Originating in Leonberg, Germany in 1846, this versatile breed was a favorite with royalty. The Leonberger nearly became extinct at the end of World War I but was revived and restored by several German breeders that were devoted to the breed. They are considered to be the oldest of the German breeds. Leonberger's continue to be used as a working breed and companion in Germany, France, Scandinavia. However, they are relatively rare in other countries.
The Leonberger breed is elegant, large, and powerful. This breed possesses a gentle expression and an impressive and regal appearance. Leonberger's are sturdy, well-built, and highly reliable.
Does your Leonberger bark, howl, and cry whenever you leave the house? Separation anxiety
is extreme anxiety experienced by your dog when you are away from him.
A breed regarded as a "gentle giant", the Leonberger is affectionate, loyal, devoted, and trustworthy. This calm and steady breed is excellent with children, dogs, and other pets. They do not do well if left alone for extended periods of time and will bark and become destructive if bored or lonely. They are gentle, protective, and self-assured. They require a highly dedicated owner.
This is a high maintenance breed. The Leonberger requires daily brushing to remove loose and dead hair and minimize shedding. Special care should be given during seasonal blowing of the coat. Bathing should be done when necessary. It is important to regularly clean the ears and provide good dental hygiene. This breed has a relatively short life span. They are prone to such health issues as hip dysplasia, OCD, Addison's disease, entropion, ectropion, osteosarcoma, bloat, and hypothyroidism. Leonberger's may be sensitive to some drugs such as sulfa, tranquilizers, and anesthetics.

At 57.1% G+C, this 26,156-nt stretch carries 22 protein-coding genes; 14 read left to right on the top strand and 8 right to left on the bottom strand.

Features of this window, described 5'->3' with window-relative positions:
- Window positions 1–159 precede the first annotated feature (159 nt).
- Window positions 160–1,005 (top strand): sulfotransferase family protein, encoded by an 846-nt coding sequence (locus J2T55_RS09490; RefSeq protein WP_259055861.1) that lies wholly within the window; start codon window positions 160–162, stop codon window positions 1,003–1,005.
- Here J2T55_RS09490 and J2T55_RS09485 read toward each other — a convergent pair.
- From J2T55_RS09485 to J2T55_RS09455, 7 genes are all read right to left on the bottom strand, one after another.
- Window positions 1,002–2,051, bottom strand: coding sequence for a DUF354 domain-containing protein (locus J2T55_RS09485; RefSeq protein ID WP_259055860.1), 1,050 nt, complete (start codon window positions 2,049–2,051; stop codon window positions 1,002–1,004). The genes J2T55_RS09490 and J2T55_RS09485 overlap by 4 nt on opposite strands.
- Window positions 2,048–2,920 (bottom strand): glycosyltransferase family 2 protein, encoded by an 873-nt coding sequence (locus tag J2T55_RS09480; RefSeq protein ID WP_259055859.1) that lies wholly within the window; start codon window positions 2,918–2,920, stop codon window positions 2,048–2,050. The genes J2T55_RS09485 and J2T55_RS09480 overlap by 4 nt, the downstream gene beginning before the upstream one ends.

If your dog is displaying behavior uncharacteristic of his normal actions, call the Vet
The Leonberger is a double coat breed. The outer coat is long, profuse, and straight. The under coat is thick and dense. There is a mane of hair on the chest and around the neck and feathering on the front legs. The hair on the breeches is profuse and thick. This breed is continuously heavy shedding with seasonal blowing of the coat.
Early socialization and obedience training is required. The Leonberger is intelligent and eager to please. They will not respond to harsh or heavy-handed methods. Training must be done with respect, fairness, firmness, patience, and consistency. Teaching your dog to sit, lie down, and stay
is vital to the training of your new puppy. There are several accepted methods of house training your new Leonberger puppy.
Consider crate training
if you need to adapt your dog to a safe and confined environment for various safety and comfort reasons.
The Leonberger is not recommended for apartment living. They require daily exercise, family interaction, and mental stimulation. This breed does best in a large securely fenced yard or rural setting. Leonberger's enjoy swimming, hiking, backpacking, running, and family activities. They excel at agility, tracking, therapy, and water rescue. Socialization
is one of the single most important things you can do for your puppy.
Male: 130-170; Female: 100-130 lbs
Male: 29-31; Female: 27-29 inches
Sandy, yellow, red, reddish brown; black mask
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